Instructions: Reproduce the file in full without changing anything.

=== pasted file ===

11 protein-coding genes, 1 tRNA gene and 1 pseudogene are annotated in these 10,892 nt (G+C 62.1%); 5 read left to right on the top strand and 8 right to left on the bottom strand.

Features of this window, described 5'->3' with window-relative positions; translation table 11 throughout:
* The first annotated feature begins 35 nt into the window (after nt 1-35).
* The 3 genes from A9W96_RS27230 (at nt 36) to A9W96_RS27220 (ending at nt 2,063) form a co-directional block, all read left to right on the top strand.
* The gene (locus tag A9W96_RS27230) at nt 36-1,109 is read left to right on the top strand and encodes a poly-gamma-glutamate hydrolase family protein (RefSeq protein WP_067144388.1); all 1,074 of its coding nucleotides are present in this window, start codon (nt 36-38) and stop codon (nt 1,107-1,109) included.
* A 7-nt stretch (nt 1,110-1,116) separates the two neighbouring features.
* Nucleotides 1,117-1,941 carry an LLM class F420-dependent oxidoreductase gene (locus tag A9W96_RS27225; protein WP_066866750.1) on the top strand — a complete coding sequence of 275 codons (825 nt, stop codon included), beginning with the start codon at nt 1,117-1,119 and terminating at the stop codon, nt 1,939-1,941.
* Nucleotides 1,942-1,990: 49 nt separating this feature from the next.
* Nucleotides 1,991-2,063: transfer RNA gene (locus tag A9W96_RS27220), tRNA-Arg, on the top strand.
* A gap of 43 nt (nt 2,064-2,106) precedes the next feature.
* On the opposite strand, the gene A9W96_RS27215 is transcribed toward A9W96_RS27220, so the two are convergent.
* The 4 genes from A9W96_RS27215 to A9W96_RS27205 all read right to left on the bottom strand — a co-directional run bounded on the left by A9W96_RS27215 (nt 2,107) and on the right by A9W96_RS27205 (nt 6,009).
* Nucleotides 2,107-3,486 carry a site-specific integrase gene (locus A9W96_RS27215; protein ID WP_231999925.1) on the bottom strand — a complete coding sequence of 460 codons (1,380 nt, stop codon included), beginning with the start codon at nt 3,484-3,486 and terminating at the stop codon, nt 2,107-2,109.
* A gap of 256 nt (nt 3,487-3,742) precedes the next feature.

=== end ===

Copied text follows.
11 protein-coding genes, 1 tRNA gene and 1 pseudogene are annotated in these 10,892 nt (G+C 62.1%); 5 read left to right on the top strand and 8 right to left on the bottom strand.

Features of this window, described 5'->3' with window-relative positions; translation table 11 throughout:
* The first annotated feature begins 35 nt into the window (after nt 1-35).
* The 3 genes from A9W96_RS27230 (at nt 36) to A9W96_RS27220 (ending at nt 2,063) form a co-directional block, all read left to right on the top strand.
* The gene (locus tag A9W96_RS27230) at nt 36-1,109 is read left to right on the top strand and encodes a poly-gamma-glutamate hydrolase family protein (RefSeq protein WP_067144388.1); all 1,074 of its coding nucleotides are present in this window, start codon (nt 36-38) and stop codon (nt 1,107-1,109) included.
* A 7-nt stretch (nt 1,110-1,116) separates the two neighbouring features.
* Nucleotides 1,117-1,941 carry an LLM class F420-dependent oxidoreductase gene (locus tag A9W96_RS27225; protein WP_066866750.1) on the top strand — a complete coding sequence of 275 codons (825 nt, stop codon included), beginning with the start codon at nt 1,117-1,119 and terminating at the stop codon, nt 1,939-1,941.
* Nucleotides 1,942-1,990: 49 nt separating this feature from the next.
* Nucleotides 1,991-2,063: transfer RNA gene (locus tag A9W96_RS27220), tRNA-Arg, on the top strand.
* A gap of 43 nt (nt 2,064-2,106) precedes the next feature.
* On the opposite strand, the gene A9W96_RS27215 is transcribed toward A9W96_RS27220, so the two are convergent.
* The 4 genes from A9W96_RS27215 to A9W96_RS27205 all read right to left on the bottom strand — a co-directional run bounded on the left by A9W96_RS27215 (nt 2,107) and on the right by A9W96_RS27205 (nt 6,009).
* Nucleotides 2,107-3,486 carry a site-specific integrase gene (locus A9W96_RS27215; protein ID WP_231999925.1) on the bottom strand — a complete coding sequence of 460 codons (1,380 nt, stop codon included), beginning with the start codon at nt 3,484-3,486 and terminating at the stop codon, nt 2,107-2,109.
* A gap of 256 nt (nt 3,487-3,742) precedes the next feature.